Free fall

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mstfdemirdag, mustafademirdag

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Free fall

  1. 1. FREE FALL<br />
  2. 2. Freely falling<br />If air resistance is disregarded, all objects dropped near the surface<br />of a planet fall with the same constant acceleration. This acceleration<br />is due to gravitational force, and the motion is referred to as free fall.<br />
  3. 3. Freely falling<br />The acceleration due to gravity is denoted with the symbols ag (generally)<br />or g (on Earth’s surface). The magnitude of g is about 9.81 m/s2.<br />
  4. 4. Acceleration is constant during upward and downward motion<br />In the photograph on the left, the upward displacement of the ball<br />between each successive image is smaller and smaller until the ball stops and finally begins to move with an increasing downward velocity, as shown on the right.<br />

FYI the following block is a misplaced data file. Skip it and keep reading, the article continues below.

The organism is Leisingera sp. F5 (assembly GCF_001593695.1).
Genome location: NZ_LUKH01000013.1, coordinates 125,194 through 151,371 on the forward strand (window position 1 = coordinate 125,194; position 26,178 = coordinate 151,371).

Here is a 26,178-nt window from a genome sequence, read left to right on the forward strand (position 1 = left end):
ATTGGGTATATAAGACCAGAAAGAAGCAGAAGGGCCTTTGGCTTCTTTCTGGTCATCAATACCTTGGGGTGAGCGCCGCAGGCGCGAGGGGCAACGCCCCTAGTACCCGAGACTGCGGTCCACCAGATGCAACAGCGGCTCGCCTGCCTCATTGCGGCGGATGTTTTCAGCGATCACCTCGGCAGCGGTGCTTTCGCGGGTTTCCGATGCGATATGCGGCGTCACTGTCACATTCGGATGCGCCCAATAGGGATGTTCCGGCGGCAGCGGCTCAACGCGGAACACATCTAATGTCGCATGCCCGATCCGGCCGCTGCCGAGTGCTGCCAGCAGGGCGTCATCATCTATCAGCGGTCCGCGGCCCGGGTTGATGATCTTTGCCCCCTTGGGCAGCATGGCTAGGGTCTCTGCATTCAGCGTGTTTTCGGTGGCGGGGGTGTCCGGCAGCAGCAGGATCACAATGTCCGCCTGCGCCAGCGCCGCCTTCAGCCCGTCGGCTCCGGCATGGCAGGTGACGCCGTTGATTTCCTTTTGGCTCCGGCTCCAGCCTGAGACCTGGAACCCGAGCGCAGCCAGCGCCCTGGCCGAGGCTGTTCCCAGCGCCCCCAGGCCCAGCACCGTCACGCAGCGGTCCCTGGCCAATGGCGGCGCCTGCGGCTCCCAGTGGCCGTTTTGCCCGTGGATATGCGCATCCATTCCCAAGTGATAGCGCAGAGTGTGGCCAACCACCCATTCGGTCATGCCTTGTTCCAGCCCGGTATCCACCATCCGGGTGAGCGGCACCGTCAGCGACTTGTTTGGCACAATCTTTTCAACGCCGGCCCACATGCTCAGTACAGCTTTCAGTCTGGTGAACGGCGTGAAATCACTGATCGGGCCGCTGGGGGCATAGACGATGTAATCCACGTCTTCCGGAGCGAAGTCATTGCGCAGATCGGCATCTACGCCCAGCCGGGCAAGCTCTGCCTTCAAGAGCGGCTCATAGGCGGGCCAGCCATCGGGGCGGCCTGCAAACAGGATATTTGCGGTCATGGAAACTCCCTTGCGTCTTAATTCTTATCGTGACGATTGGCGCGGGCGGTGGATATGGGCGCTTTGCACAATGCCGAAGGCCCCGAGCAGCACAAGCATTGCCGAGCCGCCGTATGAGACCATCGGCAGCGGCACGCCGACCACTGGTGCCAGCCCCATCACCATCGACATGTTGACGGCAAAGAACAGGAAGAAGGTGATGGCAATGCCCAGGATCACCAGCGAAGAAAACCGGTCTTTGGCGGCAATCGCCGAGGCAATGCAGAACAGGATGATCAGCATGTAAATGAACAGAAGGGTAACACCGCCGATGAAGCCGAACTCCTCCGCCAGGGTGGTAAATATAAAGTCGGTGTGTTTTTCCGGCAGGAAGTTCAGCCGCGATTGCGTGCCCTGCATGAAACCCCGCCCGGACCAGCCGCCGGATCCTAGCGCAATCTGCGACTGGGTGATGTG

5. 5. Formulas <br />
  6. 6. A robot probe drops a camera off the rim of a 239 m high cliff on Mars, where the free-fall acceleration is −3.7 m/s2.<br />a. Find the velocity with which the camera hits the ground.<br />b. Find the time required for it to hit the ground.<br />
  7. 7. A flowerpot falls from a windowsill 25.0 m above the sidewalk.<br />a. How fast is the flowerpot moving when it strikes the ground?<br />b. How much time does a passerby on the sidewalk below have to move out of the way before the flowerpot hits the ground?<br />
  8. 8. A tennis ball is thrown vertically upward with an initial velocity of +8.0 m/s.<br />a. What will the ball’s speed be when it returns to its starting point?<br />b. How long will the ball take to reach its starting point?<br />
  9. 9. Jason hits a volleyball so that it moves with an initial velocity of 6.0 m/s straight upward. If the volleyball starts from 2.0 m above the floor, how long will it be in the air before it strikes the floor?<br />

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